The reality of the military situation is that physical training has to me a micro version of the athlete’s schedule. While always training all six domains, exercises and hard training evolutions have to be treated as competitions followed by some down time and then a rapid train up to restore previous performance and then roll into the next train-up or exercise. But this doesn’t happen and the men do what they know in a vain attempt to regain or maintain their former performance levels. The marco-level problem as we see it these days is that the men are pounded into the ground with one training requirement after another and they get through on guts alone. They count on superior lethal technical skill and fire support which works until it doesn’t and then things go very badly. Commanders and senior leaders have got to understand that their men’s full spectrum performance is their most valuable asset. This exact problem has destroyed America’s special operations forces. To be extremely precise, the DOD as a whole has failed to address the six domains and they have failed to schedule the training and rotation of troops to preserve the force for 20-30 years per man. Instead we’re lucky to get a decade out of a guy before he’s so thrashed that he leaves the service.

When it comes to applying the six domains in your program, here are some tips to follow:

  1. You can only do an exercise if you have the ability to perform the proper range of motion and do it without load. If not, choose a less demanding exercise using a more restrictive range of motion and constantly work on improving your range of motion and skill of execution.
  2. Develop the biomotor ability you actually need. If you’re a runner, you do not heed much if any maximal strength training! By the way, if you’re a soldier, you’re a runner! When training a biomotor ability, do it in all basic movement patterns so that imbalances are not created. Speaking of which, if they do exist, fix them before adding load to anything! For example, you may have a 400lb squat, but if your lunge isn’t 85% of your squat, you’re not adding any more weight to the squat until you fix that!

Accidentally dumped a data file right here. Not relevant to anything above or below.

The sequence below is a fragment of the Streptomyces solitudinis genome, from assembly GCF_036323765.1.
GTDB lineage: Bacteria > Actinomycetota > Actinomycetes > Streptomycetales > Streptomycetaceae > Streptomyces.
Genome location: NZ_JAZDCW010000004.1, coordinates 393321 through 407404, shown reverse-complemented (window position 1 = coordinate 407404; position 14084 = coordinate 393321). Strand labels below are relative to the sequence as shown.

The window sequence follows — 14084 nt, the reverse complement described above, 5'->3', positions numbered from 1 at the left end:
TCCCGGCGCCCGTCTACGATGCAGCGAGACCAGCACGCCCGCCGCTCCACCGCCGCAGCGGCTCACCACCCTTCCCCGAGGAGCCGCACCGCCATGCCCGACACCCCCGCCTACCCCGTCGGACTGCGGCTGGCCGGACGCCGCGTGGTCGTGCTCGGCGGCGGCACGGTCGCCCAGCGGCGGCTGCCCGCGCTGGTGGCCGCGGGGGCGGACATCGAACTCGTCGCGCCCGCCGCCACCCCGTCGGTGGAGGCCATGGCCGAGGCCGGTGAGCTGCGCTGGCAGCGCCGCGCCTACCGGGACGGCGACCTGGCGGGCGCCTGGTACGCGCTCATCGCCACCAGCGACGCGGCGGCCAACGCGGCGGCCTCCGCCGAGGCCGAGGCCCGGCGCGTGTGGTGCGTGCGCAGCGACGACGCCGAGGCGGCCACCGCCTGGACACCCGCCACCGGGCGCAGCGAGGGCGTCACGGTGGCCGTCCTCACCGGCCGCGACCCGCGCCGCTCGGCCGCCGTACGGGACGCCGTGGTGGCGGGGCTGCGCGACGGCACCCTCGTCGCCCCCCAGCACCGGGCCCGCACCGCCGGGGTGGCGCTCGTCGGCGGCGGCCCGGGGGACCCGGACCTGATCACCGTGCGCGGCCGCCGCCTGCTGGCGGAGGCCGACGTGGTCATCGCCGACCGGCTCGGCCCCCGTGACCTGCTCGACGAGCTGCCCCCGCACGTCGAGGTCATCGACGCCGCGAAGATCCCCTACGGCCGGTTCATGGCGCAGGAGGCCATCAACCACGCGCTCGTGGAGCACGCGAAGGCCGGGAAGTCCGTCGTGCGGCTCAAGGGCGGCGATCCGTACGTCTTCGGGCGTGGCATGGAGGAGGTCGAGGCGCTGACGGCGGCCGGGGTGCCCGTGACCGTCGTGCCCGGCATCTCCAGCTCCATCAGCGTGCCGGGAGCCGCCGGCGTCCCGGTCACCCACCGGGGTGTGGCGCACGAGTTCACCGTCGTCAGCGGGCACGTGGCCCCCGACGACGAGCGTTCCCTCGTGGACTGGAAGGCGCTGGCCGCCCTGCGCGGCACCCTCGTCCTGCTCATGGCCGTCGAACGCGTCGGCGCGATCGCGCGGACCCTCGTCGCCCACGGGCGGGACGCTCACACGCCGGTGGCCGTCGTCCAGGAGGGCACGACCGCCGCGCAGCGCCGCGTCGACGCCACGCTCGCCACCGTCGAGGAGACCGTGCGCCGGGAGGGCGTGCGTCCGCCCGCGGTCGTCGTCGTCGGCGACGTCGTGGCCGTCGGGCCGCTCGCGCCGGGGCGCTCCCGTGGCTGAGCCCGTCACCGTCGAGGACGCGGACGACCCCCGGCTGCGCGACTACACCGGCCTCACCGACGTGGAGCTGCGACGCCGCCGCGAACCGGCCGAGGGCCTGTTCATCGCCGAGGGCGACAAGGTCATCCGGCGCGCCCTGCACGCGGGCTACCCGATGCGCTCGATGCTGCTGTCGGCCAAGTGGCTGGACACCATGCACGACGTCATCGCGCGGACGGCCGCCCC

3. When developing energy systems, you must do so according to an activity. One does not develop loaded aerobic capacity by rowing in the aerobic zone (wrong activity) or sprinting (wrong energy system)
  4. General Skill Development can be considered everything that doesn’t fall into the Technical Skill domain. But that’s not permission to throw everything including the kitchen sink into the program. Just don’t leave out the fundamental movement skills.
  5. Technical Skill Development is best performed in similar conditions to those where it will be employed. That said, use the crawl-walk-run approach. Master it slow, speed it up a little but maintain accuracy and precision. Continue until mastery is realized.
  6. Neuropsychological Development is a highly complex subject I will cover in a later article series. If you want to begin making a big difference on your own, I cannot stress the importance of studying anything Tony Robbins does in order to understand the emotional fitness component.

That’s a lot to absorb but I hope it helps you to understand that a true system of physical training is more than a simple workout or the latest set/rep fad like 5×5 and 5-3-1. When you want to be the best, you have to model successful strategies and this is one such example of taking what works for professional athletes and applying it to soldiers and athletes.







By Nate Morrison

Nate Morrison is a former USAF Pararescue team leader and US Army Special Operations Combat Medic. He is the founder of the Pararescue Combatives program and cofounder of the AFSOC Human Performance program. He was a military freefall, mountain warfare and special operations medical instructor. He is recognized world wide as the leading expert on military fitness training and combative human performance. He has vast experience in teaching a wide variety of special operations skill sets in the private sector to military, law enforcement and other government agencies. He is the founder ofhttps://americandefence.us; specializing in full spectrum soldier and operator development to include human performance optimized equipment and TTPs. Visit his website at: https://www.americandefence.us